Out-Law News 2 min. read

Half of UK businesses ignorant of planned data protection laws overhaul

Half of businesses in the UK are unaware that EU data protection laws are in the process of being updated, according to a new study.

A survey commissioned by security software provider Trend Micro of 850 senior IT decision makers at businesses across Europe found that UK companies are more likely to be ignorant of the General Data Protection Regulation than counterparts in Germany, where 87% of businesses are aware that the Regulation has been drafted and is under consideration by EU law makers.

Just 10% of UK businesses said they "fully understand" what measures they will need to take to comply with the new laws when they are finalised, Trend Micro said.

"A recent YouGov poll found that just 7% of the public are able to name an MEP for their own region, yet recently those seemingly anonymous individuals voted to support changes to EU data protection laws that promise to have a major impact on the public's privacy rights," data protection law expert Marc Dautlich of Pinsent Masons, the law firm behind Out-Law.com, said. "Whilst the General Data Protection Regulation is still some way from being finalised, it is a concern that many UK businesses appear to be ignorant of it and the implications it will have for the way they process personal data."

"Given that the Regulation looks set to introduce a significantly stiffer sanctions regime than is currently in place, it is imperative that businesses familiarise themselves with the likely changes in the law and think about the steps they will need to take to comply with the new framework," he added.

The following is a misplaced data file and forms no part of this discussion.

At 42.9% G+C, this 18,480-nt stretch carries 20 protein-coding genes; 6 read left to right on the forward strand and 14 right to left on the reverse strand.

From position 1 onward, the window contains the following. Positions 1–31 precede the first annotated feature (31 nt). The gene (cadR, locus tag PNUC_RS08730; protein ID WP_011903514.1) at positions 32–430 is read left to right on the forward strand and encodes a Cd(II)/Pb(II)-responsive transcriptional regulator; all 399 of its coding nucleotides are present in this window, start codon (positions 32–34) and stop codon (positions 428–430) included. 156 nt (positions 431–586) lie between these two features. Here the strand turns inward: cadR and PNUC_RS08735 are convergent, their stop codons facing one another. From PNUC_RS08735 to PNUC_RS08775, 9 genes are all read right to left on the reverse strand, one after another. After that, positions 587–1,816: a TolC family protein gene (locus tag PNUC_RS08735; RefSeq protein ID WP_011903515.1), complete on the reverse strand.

The proposed new EU General Data Protection Regulation was first published by the European Commission in January 2012 and has subsequently been the subject of intense debate among industry groups and EU law makers.

In March, following months of scrutiny of the proposals, the European Parliament gave its backing for an amended version of the Regulation which would, if introduced, deliver widespread changes to EU data protection laws. Businesses would be required to adhere to new rules when obtaining individuals' consent to the processing of their personal data, whilst existing rules that govern transfers of personal data outside of the European Economic Area (EEA) would also be updated.

In addition, businesses would be under a new obligation to notify both regulators and members of the public about some data breaches they experience and a new 'one stop shop' mechanism would exist to allow businesses operating across the EU to engage with just a single data protection authority in the trading bloc, subject to exceptions.

Other changes backed by the MEPs would see businesses face possible fines of up to 5% of their annual global turnover, or €100 million if greater, if they breach the new data protection laws.

The EU's Council of Ministers, which in addition to the European Parliament must also give approval to the Regulation before it can become law, has yet to reach a consensus on the proposals. However, it is the stated aim of political leaders across Europe for agreement to be reached on the reforms by the two law making bodies "by 2015".

Trend Micro said that its survey, carried out by market researchers Vanson Bourne, found that 85% of the UK businesses aware of the draft Regulation would face "significant challenges" in complying with the new framework, with a quarter of the view that compliance with the propsed new rules would not be realistic. Nearly a third of respondents (31%) said that dealing with restricted resources was the biggest barrier to compliance, whilst 44% said that a lack of employee awareness was the biggest barrier, Trend Micro said.

More than a quarter of UK businesses "will be improving their business insurance policy in the event of a data breach" as part of their measures to comply with the new Regulation, it added. More than half of the companies also intend to increase employees' data protection training and invest in IT security.

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